THE STAR lot in Lyon & Turnbull’s art sale in the capital on Thursday is (for me, anyway) John Duncan Fergusson’s Seated Nude, a small bronze sculpture depicting a woman almost as if she were in a trance, seated with her head facing intently forwards.
Angus Council was rightly cock-a-hoop at the discovery near Carnoustie of a Bronze Age spearhead with a gold socket at the end of its shaft. The weapon is one of only five gold-bound spears to have been found in Britain and Ireland.
NEW YEAR used to mean a drinks cabinet bulging with Perth’s finest – and in my younger days, this did not mean craft beers and pink gin.
“Show me another” is a well-trodden phrase in the antiques world when a spectacular or uncommonly rare item appears for sale. It’s a saying that adds value normally, but not in every case.
Tea was once a luxury. Its price, heavily taxed, placed it beyond all but the well-to-do. The Female Spectator in 1745 declared that the tea table “costs more to support than would maintain two children and a nurse.”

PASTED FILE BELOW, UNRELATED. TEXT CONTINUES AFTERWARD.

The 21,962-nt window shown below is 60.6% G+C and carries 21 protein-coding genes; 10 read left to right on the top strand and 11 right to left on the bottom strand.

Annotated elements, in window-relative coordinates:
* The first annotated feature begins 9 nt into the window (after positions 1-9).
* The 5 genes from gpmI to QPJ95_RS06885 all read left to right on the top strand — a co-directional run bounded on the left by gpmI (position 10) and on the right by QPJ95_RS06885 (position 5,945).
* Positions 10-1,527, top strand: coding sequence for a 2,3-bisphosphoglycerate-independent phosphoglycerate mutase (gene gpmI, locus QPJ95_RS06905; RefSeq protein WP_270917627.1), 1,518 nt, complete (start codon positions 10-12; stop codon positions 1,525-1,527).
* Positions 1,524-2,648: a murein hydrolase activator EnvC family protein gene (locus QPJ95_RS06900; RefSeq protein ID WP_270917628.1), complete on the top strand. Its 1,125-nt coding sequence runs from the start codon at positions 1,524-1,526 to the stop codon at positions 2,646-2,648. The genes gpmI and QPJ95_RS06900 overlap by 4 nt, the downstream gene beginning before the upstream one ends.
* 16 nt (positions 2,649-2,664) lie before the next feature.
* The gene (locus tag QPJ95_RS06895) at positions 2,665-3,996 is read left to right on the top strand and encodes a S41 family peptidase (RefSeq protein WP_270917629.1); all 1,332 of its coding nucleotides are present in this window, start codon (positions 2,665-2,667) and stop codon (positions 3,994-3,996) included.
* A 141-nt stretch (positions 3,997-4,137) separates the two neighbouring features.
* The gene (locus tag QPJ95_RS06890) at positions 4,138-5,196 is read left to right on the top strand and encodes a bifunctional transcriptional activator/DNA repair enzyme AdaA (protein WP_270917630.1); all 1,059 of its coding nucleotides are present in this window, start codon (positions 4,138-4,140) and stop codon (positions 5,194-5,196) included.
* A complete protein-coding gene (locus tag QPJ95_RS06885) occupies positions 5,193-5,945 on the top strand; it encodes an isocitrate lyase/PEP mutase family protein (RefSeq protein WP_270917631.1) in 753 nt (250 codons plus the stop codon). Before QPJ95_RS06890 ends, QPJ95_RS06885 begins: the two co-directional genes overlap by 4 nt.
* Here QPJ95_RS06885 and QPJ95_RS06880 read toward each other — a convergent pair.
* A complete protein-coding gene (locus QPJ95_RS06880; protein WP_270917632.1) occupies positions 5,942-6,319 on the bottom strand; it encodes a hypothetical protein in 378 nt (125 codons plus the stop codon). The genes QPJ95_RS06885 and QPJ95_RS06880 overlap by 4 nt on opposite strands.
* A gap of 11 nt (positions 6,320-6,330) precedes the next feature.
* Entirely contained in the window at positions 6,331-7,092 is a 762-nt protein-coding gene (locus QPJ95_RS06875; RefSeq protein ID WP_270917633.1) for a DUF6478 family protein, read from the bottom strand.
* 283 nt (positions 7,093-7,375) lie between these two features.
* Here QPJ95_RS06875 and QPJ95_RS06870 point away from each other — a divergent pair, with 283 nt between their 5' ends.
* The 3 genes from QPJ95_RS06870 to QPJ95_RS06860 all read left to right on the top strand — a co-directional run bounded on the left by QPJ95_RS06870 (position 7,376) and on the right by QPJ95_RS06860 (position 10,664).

ILLUSTRATED IS Woman by a Leaded Window. It was painted in 1958 by Glasgow School of Art-trained Robert Colquhoun. Oil on canvas, it is a couple of feet square and was presented to Dundee not long after its paint had dried.
ON WEDNESDAY, Edinburgh auctioneers Lyon & Turnbull will sell an early 19th Century mahogany stick barometer by J. Della Torre of Perth. It carries tempting pre-sale hopes of £300-£500.
THE LAST naturally occurring case of smallpox was diagnosed in 1977 and the World Health Organisation certified the global eradication of the disease in 1980.
I welcome Rosebery’s Auctions of London to this column for the first time, as I have dipped into their summer antiques sale for a little item which I cannot recall seeing previously.
Book Week Scotland, the great annual celebration of reading, continues across the country today and tomorrow.